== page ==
Honey Teriyaki Sauce is one of the most versatile sauces to have in your kitchen. It is both savory and sweet. You can control the sharpness by adjusting the amount of ginger and garlic in the recipe. A perfect addition to many recipes, it can also be a marinade or a topping sauce. Best of all, it is quick and easy to make.
What is Teriyaki Sauce?
Teriyaki is actually a combination of two words. In Japanese, “Teri” means “shine”, or “gloss”. The second part “Yaki” means “grill”. In Japan, it is defined as a way of cooking but in the United States we think of teriyaki as a sauce or marinade.
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This Asian condiment arrived in Hawaii with the first Japanese immigrants. Here, some locals mixed in some of the food they had on hand – such as Pineapple juice, to create what we think of as teriyaki flavor.
This recipe is for the sauce version but you can use it as a marinade-if you delete the cornstarch. a marinade is not as thick as a sauce.
You only need a few items to make this delicious sauce, some of them are likely already in your pantry. Here are a few specialties.
- soy sauce
- rice vinegar
- pineapple juice
Soy sauce serves as the base for the recipe. Any brand will do but if you are concerned about salt in your diet – choose the low sodium soy sauce. If you looking for a gluten-free option, choose gluten-free soy sauce.
You have several choices for this ingredient because it is such a small component but a necessary one. “Mirin” is a fermented sweet rice wine that is commonly used in Japanese recipes. Unless you often make Asian dishes, you may not have mirin on hand.
Therefore, I am using rice vinegar and I added a tablespoon of honey to the recipe to balance the sweetness. Other options to consider include – Chinese cooking wine or even sake if you have it. Tradition Teriyaki uses sake and mirin both.
Many recipes for honey teriyaki include pineapple juice. It gives the sauce a bit of an acid bite and a lot of flavor. Canned pineapple juice works well.
Regular wildflower honey is a perfect way to add natural sweetness to your recipe. If you want your honey teriyaki sauce to be sweeter rather than savory – increase the amount of honey.
However, be careful that the honey flavor does not conflict with the savory ingredients. Personally, I think regular honey is the best choice.
Ginger is important to the flavor of this recipe. Try to find a piece of fresh ginger root at the grocery store. It is inexpensive and worth the effort.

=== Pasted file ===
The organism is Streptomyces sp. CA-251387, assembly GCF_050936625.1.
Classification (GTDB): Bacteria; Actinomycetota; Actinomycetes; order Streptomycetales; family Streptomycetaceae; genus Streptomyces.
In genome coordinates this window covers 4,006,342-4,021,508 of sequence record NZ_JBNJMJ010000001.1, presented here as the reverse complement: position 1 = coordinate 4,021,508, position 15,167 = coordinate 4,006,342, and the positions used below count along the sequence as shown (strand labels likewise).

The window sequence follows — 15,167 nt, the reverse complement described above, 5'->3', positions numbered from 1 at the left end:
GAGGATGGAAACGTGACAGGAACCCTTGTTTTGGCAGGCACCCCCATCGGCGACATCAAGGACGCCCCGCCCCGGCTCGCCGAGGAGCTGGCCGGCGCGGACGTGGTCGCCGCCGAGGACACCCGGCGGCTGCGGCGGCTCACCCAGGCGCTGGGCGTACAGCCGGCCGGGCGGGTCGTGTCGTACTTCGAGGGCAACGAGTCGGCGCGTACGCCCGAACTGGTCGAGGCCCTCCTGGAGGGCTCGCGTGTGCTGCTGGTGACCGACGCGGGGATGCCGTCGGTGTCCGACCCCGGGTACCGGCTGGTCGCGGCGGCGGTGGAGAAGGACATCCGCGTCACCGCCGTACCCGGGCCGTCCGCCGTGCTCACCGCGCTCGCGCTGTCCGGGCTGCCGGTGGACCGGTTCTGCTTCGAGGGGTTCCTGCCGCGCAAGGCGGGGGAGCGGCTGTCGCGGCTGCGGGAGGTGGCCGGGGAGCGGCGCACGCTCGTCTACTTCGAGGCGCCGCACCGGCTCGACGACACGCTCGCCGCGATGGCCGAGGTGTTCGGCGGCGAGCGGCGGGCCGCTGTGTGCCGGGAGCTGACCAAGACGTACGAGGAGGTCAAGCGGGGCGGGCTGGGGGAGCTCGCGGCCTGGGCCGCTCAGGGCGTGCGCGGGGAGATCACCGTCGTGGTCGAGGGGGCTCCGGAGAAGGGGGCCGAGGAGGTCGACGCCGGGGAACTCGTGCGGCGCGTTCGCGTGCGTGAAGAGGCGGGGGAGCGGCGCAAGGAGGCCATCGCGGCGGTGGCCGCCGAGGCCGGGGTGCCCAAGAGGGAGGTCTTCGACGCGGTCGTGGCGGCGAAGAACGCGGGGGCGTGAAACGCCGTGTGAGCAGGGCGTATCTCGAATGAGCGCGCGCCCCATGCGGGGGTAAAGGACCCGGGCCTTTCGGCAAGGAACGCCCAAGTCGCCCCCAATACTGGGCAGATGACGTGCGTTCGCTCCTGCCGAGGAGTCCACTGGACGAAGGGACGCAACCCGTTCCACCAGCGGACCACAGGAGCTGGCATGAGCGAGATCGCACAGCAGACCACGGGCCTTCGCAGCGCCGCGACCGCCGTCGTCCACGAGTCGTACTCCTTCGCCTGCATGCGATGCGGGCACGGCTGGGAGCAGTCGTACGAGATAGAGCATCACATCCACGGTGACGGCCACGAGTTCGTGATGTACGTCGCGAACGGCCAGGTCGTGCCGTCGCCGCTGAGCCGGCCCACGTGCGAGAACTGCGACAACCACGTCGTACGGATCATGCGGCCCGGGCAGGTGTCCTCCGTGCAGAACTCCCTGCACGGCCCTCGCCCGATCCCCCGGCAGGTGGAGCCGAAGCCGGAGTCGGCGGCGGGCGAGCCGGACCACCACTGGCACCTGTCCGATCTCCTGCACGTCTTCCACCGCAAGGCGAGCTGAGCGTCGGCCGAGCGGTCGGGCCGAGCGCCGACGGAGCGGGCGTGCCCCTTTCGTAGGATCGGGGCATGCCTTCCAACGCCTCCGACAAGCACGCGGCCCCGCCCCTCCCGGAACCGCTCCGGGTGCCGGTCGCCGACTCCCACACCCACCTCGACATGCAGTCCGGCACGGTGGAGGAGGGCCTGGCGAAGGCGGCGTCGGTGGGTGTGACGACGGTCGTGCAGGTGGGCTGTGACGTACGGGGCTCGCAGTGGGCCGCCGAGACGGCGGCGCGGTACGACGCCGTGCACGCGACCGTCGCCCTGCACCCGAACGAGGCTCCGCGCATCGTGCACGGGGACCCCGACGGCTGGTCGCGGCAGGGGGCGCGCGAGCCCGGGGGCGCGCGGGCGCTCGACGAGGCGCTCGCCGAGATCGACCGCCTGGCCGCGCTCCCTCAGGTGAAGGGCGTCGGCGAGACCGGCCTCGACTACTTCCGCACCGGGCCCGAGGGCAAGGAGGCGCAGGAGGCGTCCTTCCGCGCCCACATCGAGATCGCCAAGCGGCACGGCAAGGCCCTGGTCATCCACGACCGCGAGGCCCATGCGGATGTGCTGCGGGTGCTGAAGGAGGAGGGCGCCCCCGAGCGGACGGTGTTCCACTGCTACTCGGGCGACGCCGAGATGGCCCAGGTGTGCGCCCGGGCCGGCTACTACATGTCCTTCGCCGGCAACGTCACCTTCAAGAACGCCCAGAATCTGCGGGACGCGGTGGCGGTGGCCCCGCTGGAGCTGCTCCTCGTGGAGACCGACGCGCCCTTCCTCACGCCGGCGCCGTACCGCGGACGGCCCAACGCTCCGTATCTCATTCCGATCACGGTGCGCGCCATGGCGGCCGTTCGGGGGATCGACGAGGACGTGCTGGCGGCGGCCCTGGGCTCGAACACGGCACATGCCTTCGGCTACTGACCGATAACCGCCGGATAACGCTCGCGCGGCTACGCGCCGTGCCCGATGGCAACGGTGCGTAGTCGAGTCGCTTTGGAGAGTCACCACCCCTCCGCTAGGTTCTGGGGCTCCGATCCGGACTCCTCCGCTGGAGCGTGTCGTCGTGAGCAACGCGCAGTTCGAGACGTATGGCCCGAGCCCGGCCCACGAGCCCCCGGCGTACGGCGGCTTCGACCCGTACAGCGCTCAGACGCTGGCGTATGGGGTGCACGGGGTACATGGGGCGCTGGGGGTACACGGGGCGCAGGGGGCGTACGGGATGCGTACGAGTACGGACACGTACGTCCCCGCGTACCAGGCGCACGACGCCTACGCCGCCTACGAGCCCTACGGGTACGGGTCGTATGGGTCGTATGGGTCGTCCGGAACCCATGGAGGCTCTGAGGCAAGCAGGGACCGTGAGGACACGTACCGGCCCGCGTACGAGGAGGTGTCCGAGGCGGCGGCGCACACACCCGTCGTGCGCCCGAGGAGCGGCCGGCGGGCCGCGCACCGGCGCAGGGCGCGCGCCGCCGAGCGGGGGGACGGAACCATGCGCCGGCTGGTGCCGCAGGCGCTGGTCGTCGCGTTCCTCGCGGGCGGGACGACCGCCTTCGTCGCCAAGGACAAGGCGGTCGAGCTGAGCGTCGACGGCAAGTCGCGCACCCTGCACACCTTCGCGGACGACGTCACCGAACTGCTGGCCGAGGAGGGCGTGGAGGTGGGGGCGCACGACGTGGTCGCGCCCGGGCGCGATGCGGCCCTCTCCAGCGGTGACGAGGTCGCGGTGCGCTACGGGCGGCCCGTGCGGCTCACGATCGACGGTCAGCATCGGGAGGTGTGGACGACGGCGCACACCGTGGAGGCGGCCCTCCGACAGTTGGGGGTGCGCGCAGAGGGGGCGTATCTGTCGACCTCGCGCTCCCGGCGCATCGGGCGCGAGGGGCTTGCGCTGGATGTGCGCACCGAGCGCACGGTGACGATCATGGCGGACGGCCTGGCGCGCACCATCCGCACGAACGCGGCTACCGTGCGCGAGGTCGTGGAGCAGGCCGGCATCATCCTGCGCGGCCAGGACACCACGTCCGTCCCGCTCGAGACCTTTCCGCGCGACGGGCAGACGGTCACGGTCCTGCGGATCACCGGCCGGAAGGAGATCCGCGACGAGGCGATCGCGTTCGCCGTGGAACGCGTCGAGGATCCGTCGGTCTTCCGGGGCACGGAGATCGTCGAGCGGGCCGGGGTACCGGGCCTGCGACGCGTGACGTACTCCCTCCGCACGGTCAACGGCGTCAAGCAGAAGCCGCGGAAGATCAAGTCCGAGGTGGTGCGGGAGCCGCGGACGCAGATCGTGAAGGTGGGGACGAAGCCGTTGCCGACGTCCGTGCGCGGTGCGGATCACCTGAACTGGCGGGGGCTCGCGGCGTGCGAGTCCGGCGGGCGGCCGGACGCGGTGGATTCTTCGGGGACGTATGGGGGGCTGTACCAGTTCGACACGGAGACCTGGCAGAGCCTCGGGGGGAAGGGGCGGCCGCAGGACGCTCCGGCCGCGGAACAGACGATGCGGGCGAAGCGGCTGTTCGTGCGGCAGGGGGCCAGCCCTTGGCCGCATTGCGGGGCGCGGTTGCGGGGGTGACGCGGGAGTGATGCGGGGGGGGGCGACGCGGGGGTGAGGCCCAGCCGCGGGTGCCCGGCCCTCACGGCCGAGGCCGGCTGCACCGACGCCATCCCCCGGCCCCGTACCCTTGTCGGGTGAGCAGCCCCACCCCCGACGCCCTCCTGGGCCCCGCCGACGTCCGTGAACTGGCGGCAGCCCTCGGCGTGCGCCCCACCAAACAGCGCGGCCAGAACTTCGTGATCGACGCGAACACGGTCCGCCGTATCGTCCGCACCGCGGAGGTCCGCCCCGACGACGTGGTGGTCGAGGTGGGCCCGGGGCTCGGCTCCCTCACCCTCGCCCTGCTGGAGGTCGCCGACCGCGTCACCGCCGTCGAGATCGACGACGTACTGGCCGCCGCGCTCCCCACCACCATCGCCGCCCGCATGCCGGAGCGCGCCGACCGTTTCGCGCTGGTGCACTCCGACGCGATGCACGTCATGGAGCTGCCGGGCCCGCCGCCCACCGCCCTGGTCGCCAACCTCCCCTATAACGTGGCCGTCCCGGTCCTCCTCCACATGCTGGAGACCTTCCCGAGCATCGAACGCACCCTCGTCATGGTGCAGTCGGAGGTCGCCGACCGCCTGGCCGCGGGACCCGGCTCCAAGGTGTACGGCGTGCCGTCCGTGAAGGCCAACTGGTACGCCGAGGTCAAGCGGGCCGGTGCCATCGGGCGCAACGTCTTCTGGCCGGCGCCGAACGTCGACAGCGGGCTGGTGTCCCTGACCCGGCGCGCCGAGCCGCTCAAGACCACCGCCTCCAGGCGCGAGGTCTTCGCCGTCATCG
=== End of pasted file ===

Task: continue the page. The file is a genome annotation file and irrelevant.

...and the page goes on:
Step by Step Instructions
1. Ginger and Garlic : Mince the ginger using a grater. If you don’t have those, use a knife to cut the ginger into thin coins – then chop those into tiny bits.
To peel or not peel the ginger is up to you. Tender ginger root skin can be scraped off but older roots require peeling to remove the skin.
For the garlic, you can mince it with a special tool or just chop it up in fine pieces. You do need to peel the garlic first.
When cooking with garlic, the finer you chop the pieces – the stronger the flavor so keep this in mind. If you don’t have fresh garlic and want to substitute garlic powder (use 1/2 teaspoon).
2. In a small saucepan, place all the ingredients (except the cornstarch) and a bit of the pineapple juice. Stir well to mix everything together.
Heat the ingredients over medium heat to a simmering gentle boil. Don’t overheat. Overheating can damage some of the nutritional properties of the raw honey. Stir frequently to prevent scorching.
3. Mix together in a small cup the cornstarch with a small amount of pineapple juice. Stir this into the saucepan.
4. Heat until the mixture reaches the thickness you desire. Do not allow it to scorch. Remove from heat and store in container.
How to Use Honey Teriyaki Sauce
Teriyaki sauce is a favorite in many different dishes. It works well on chicken, burgers, pork chops, baked fish, shrimp and even as a marinade. If you use it as a teriyaki marinade – leave out the cornstarch.
- glaze for teriyaki chicken wings
- sweet dip for chicken nuggets
- stir fry sauce in the wok with meat or vegetables or both
- dipped cooked meatballs in the sauce for appetizer
- use as a sauce with cooked noodles
To give some added flavor and appeal, sesame seeds can be added to the recipe. When using as a glaze, brush the honey teriyaki on food at the end of cooking time or it may burn.
How to Store
Place your homemade teriyaki sauce in a jar with a lid and put it in the refrigerator. Due to the acidity, it will last for a good while (2-3 weeks). This delicious sauce goes well with so many dishes that you are sure to use it up before it spoils.
The flavor is a mixture of sweet and sour but it has a salty flavor too. Think of it as a thicker, sweeter version of soy sauce.
Honey can act as a thickener due to its changing viscosity in different temperatures. But, to achieve a truly thicker sauce in all temperatures – corn starch would be a better option.
Light or dark brown sugar can be used as a honey substitute in a homemade teriyaki sauce recipe. Maple syrup is another option.
Honey Teriyaki Sauce Recipe
- 1/2 cup water
- 1/3 cup pineapple juice
- 1/4 cup soy sauce
- 6 tbsp Honey
- 1 tbsp rice vinegar
- 1 tbsp ginger (minced)
- 1 tbsp garlic (minced)
- 1 tbsp cornstarch
- After preparing the minced garlic and ginger, place all ingredients in a small saucepan (except for the cornstarch and a bit of pineapple juice). Stir well.
- Allow ingredients to simmer to almost a gentle boil. Stir frequently.
- Mix cornstarch with a small amount of pineapple juice. Add this to the saucepan and stir.
- The mixture will begin to thicken. Remove from heat when it reaches the desired consistency.